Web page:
Sunday marked the 13th Annual No Pants Subway Ride in New York City. You may have caught the piece on Untapped Cities this morning by Luke Kingma, who discusses the heavy journalistic and photographer’s presence at the event. But if you were looking for photos of pantsless people, you may have been disappointed. To rectify that, we present this photographic look from the participant perspective at the Lower East Side meetup point.
No Pants Subway Ride is hosted and organized by Improv Everywhere. With over 4,000 participants in New York City alone, this event takes place in over 60 cities in the world and over 25 countries. The No Pants Subway ride in New York had seven different meet up locations to begin the pantless journey.
Lower East Side, meetup point
At the Lower East Side, the organizers from Improv Everywhere asked everyone to raise their hand if they had done this pantless subway ride before, and to our surprise an overwhelming majority of participants were first timers. The rowdy group divided up into groups based on the last number of their cell phone number, then divided down even further to smaller groups who get off and on at certain stops. All participants were given strict instructions to take off their pants at their designated subway stop, and continue to do what they would usually be doing on the subway.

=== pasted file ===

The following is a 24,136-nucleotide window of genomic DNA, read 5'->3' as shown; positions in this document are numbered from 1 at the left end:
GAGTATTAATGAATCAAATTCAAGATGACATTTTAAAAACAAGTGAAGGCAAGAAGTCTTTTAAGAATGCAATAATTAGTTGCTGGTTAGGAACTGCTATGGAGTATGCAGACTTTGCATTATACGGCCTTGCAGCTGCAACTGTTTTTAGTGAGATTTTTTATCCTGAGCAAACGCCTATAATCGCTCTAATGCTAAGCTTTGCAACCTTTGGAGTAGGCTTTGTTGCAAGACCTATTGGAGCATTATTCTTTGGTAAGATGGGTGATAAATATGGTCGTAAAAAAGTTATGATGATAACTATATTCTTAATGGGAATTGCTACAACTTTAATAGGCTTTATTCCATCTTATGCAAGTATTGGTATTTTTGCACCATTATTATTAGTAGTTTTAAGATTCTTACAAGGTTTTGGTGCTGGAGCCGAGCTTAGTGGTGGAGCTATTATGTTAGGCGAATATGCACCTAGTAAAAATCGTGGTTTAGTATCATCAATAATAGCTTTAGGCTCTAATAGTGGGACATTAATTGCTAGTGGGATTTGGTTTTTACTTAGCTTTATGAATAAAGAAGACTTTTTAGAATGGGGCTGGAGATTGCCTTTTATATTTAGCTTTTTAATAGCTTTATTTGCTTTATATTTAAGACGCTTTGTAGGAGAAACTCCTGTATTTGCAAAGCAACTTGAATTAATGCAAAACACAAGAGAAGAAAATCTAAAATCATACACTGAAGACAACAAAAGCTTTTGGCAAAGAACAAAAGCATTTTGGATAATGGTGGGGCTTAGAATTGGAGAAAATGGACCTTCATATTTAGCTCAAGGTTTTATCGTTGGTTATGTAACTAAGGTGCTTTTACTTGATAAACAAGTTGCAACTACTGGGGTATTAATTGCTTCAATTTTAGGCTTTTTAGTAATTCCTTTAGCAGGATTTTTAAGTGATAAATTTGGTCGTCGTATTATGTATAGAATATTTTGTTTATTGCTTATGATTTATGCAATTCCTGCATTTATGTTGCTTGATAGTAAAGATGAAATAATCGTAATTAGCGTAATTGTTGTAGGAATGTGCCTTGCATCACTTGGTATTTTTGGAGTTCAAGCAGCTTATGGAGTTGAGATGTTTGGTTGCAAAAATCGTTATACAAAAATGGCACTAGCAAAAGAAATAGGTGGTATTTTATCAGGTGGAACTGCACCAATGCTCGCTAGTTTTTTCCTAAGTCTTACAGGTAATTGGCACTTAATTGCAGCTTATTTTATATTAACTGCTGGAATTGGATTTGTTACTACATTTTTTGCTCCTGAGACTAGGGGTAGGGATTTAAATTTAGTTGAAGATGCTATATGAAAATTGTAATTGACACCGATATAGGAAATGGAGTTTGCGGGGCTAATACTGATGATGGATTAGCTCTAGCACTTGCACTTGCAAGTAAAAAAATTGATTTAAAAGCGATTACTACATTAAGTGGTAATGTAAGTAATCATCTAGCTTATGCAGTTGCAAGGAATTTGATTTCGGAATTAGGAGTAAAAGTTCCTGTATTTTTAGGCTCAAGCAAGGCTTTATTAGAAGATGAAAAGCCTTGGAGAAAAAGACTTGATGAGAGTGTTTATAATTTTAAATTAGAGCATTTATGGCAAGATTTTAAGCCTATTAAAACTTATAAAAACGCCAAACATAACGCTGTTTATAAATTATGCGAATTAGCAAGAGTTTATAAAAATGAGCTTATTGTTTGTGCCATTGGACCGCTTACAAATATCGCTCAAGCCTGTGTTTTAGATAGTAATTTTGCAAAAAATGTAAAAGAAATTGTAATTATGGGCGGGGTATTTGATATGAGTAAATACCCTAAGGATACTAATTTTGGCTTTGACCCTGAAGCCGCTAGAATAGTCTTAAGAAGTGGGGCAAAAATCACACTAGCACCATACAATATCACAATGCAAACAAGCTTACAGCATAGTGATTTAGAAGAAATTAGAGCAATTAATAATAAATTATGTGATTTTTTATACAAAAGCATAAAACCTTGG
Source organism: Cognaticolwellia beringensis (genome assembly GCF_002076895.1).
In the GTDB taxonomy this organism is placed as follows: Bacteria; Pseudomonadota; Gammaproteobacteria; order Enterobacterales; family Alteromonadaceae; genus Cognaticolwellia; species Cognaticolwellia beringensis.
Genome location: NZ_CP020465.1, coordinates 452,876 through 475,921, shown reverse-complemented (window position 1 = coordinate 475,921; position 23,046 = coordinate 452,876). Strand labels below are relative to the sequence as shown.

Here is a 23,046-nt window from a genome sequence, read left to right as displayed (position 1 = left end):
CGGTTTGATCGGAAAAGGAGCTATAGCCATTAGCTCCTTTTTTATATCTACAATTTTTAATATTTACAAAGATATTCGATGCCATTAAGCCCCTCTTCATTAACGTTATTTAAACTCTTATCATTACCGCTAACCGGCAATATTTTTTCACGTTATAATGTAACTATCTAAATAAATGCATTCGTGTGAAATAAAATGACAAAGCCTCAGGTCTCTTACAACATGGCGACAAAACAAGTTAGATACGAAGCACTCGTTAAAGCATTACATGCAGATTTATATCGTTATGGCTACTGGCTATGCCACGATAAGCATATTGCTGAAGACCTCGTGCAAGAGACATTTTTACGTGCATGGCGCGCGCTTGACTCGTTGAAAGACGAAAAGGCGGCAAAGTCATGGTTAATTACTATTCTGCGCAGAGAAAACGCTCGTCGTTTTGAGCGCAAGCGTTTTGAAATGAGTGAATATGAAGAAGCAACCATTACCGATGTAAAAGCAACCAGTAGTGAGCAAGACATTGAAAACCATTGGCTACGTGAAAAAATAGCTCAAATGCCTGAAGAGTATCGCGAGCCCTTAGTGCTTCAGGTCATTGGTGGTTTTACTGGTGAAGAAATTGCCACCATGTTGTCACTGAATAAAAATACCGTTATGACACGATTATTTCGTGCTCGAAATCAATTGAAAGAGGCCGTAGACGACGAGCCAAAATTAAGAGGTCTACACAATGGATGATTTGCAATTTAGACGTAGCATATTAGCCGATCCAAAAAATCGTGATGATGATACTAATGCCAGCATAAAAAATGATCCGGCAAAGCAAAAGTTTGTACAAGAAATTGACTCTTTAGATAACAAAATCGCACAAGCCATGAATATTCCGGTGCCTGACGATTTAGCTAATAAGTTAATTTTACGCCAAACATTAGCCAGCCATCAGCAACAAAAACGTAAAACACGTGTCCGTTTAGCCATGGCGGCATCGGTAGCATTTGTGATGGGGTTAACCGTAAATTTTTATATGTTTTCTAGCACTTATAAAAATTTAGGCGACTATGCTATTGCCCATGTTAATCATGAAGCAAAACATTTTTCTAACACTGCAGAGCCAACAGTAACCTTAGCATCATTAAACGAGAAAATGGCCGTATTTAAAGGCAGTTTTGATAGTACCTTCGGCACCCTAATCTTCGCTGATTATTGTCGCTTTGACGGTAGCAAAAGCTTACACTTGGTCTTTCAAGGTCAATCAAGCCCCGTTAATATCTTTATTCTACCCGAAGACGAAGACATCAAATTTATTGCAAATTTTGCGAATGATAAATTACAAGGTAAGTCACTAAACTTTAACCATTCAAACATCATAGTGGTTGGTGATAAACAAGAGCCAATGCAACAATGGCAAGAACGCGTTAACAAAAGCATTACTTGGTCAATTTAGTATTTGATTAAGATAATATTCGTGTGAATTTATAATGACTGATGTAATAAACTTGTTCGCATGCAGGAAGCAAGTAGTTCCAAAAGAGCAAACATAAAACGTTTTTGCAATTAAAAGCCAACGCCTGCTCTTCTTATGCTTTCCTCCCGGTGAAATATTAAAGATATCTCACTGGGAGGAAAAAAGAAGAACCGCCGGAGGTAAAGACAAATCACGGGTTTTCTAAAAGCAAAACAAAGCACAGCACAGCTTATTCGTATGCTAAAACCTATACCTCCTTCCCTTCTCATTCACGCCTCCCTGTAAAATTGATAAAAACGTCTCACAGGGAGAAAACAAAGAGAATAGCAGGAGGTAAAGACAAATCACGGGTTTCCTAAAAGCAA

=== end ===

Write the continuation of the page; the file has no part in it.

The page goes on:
Since the groups stay somewhat together there were some subway cars that had a minority of passengers with pants. There are certain subway routes the groups were instructed to follow, and all ended at Union Square. It was rare to end up the only pantless person on a different subway line. Though a strange concept on paper, No Pants Subway Ride demonstrates something about social norms. Going pantsless can seem normal when the majority of people on the subway don’t have their pants on. When the trip ended at Union Square Subway stop there was music blasting from all corners and crowds of pantless people partying in the main platform of the subway station. In a strange role reversal, the few people with pants on were the outsiders and weren’t a part of the party until their pants came off.
Signs were posted in the Barnes and Noble at Union Square informing pantless participants that their boxers and half dressed selves were not welcome in their establishment. Signs such as the one below were taped to every door on the store.